Arts and Architecture in Armenia
From the 600s, sculpture has been preserved dominated by simple bas-reliefs on tombstones, memorials and church friezes. The motifs are usually saints, animal figures and vines. They are characterized by early Byzantine influence, but the sculptures of Surb Khatsh (Church of the Holy Cross) on Aghthamar from the 9th century have more volume and life. At the same time, there are strict abstract geometric braid tables.
Ani Gregory Church, built by Tigran Honenz in the 13th century.
Painting is not found in Armenian churches from the Middle Ages. There are descendants of Greek Orthodox churches in Armenia. Armenian manuscripts are illuminated like the Byzantine, but are also clearly inspired by Persian manuscripts.
As a result of the history of Armenia, large Armenian colonies have existed in Europe and the Middle East. Modern Armenian art has emerged in these exile environments, often influenced by French art. In the 1920s, an independent art environment developed in the new Soviet Armenia. In the late 1940s, an art academy was established in Yerevan. The motifs in modern painting often reflect the suffering of the Armenian people, such as the banishment from eastern Turkey, often in a social-realistic expression. Fanos Terlemesjan stands as a representative of a slightly dreamy impressionism. Lavina Bazhbeuk-Melikjan has a freshly expressive form language, while Sarkis Muradin stands for a more naivistic realistic form language, without the most intrusive social-realist message.
Until the 20th century, Armenian art is first and foremost known for its church architecture and associated decorative decoration. The most common type of building is the hall church with a central dome, an intermediate form between the basilica and the central church. Stylistically, it is akin to Byzantine architecture, but does not have the same mosaic or fresco decoration. It also bears similarities to the French Romanesque architecture of the 11th century, without any clear connection.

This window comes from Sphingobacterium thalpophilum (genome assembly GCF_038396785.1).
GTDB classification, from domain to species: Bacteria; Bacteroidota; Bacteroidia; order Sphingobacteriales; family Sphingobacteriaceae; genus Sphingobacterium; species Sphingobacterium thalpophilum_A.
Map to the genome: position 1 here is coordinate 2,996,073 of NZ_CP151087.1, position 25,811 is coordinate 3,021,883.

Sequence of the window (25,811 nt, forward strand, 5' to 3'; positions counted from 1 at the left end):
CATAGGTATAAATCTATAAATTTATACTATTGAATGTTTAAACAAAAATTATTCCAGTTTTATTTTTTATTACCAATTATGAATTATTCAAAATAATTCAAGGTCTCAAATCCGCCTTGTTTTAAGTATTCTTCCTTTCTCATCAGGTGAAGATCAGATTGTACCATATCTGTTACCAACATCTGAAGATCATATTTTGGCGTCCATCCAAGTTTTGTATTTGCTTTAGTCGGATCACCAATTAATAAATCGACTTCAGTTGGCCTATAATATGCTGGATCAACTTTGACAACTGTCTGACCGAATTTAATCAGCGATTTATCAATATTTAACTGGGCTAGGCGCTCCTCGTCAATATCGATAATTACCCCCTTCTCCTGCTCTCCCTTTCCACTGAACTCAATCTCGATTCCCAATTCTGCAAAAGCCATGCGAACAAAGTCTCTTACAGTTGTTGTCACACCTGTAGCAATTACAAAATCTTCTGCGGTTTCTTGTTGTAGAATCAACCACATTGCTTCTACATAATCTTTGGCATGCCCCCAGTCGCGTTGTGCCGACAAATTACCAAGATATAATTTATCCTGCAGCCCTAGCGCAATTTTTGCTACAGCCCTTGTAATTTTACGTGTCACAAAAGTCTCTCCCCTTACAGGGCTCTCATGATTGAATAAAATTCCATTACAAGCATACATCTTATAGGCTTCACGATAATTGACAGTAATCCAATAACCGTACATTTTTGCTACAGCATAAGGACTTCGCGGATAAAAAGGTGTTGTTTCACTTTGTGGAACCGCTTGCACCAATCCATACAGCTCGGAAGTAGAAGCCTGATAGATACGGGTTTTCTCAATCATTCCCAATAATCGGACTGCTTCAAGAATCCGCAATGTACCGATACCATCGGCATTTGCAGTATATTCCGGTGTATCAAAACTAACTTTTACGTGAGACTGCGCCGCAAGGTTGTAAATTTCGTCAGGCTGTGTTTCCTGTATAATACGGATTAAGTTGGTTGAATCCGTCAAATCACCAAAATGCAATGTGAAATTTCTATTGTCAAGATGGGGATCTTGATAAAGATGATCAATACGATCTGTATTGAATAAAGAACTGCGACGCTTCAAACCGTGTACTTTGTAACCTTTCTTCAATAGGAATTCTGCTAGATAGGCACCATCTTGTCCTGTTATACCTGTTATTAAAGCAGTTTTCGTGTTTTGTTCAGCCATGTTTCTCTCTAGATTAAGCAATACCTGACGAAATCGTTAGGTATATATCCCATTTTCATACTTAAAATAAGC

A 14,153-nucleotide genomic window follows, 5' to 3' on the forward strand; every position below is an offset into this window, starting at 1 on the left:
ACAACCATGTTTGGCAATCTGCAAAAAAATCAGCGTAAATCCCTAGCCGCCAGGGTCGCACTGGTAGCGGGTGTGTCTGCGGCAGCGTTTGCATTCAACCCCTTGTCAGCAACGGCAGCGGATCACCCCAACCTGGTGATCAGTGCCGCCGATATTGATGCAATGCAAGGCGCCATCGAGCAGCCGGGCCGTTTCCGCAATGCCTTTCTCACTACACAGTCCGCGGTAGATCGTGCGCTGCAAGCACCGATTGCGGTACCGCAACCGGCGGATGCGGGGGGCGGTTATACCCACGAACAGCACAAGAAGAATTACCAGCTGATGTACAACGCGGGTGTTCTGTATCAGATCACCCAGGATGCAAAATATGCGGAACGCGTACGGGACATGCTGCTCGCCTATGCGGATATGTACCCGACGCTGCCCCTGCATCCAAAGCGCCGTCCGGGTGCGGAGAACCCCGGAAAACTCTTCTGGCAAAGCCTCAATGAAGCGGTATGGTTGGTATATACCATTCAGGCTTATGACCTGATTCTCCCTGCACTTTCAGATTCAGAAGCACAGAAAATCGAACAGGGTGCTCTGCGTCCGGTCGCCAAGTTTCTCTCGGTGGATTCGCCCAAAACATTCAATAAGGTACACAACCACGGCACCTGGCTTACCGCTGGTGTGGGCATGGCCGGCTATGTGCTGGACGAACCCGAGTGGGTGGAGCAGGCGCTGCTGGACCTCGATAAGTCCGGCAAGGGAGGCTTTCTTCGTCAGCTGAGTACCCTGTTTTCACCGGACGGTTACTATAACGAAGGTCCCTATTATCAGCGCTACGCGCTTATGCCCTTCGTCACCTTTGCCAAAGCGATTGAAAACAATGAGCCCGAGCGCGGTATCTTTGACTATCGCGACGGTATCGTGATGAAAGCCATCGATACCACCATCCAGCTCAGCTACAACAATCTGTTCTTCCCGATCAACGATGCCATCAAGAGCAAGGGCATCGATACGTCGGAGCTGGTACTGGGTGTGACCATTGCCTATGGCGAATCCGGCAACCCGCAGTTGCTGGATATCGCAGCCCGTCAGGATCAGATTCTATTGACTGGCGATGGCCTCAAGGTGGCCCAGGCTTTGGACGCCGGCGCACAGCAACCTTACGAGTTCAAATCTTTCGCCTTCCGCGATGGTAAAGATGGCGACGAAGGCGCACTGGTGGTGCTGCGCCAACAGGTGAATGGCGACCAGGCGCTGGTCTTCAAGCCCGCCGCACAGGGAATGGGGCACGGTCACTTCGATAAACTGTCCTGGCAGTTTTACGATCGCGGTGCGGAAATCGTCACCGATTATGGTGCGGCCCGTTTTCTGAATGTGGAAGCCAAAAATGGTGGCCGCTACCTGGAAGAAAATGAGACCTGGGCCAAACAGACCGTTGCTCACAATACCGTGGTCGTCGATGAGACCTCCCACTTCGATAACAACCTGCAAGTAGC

Relief on the west facade of the Church of the Holy Cross (Surb Khatch) on the island of Aghthamar. The production shows King Gagik 1 and dates from ca. year 920.
Armenian architecture is more uniform and did not undergo major changes over the centuries as Western church architecture. It is characterized by clear and strict lines. The walls are usually quite smooth, with very limited decor. Doors and windows are usually terminated by arches or horseshoe-shaped arches, in the early 13th century pointed arches appear for the first time. The west portal and windows are highlighted by semi-columns and arches, the outer walls were decorated with corresponding blind arcades.
Examples of 600s is John Bagaran Church outside Yerevan and St. Gajané at Echmiadzin. The 13th-century Gregor church in Ani is a good example of the fully developed hall church. At this time the churches began to take the form of a cross church, but without visible transverse vessels in the exterior.